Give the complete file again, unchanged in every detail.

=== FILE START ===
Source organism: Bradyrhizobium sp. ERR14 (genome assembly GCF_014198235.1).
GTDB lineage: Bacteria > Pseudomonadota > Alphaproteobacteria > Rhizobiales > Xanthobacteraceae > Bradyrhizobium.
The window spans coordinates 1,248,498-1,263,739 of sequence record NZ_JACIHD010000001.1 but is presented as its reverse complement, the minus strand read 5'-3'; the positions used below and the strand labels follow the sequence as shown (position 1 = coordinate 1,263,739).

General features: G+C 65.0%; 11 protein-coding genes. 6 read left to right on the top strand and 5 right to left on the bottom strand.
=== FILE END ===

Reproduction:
Source organism: Bradyrhizobium sp. ERR14 (genome assembly GCF_014198235.1).
GTDB lineage: Bacteria > Pseudomonadota > Alphaproteobacteria > Rhizobiales > Xanthobacteraceae > Bradyrhizobium.
The window spans coordinates 1,248,498-1,263,739 of sequence record NZ_JACIHD010000001.1 but is presented as its reverse complement, the minus strand read 5'-3'; the positions used below and the strand labels follow the sequence as shown (position 1 = coordinate 1,263,739).

General features: G+C 65.0%; 11 protein-coding genes. 6 read left to right on the top strand and 5 right to left on the bottom strand.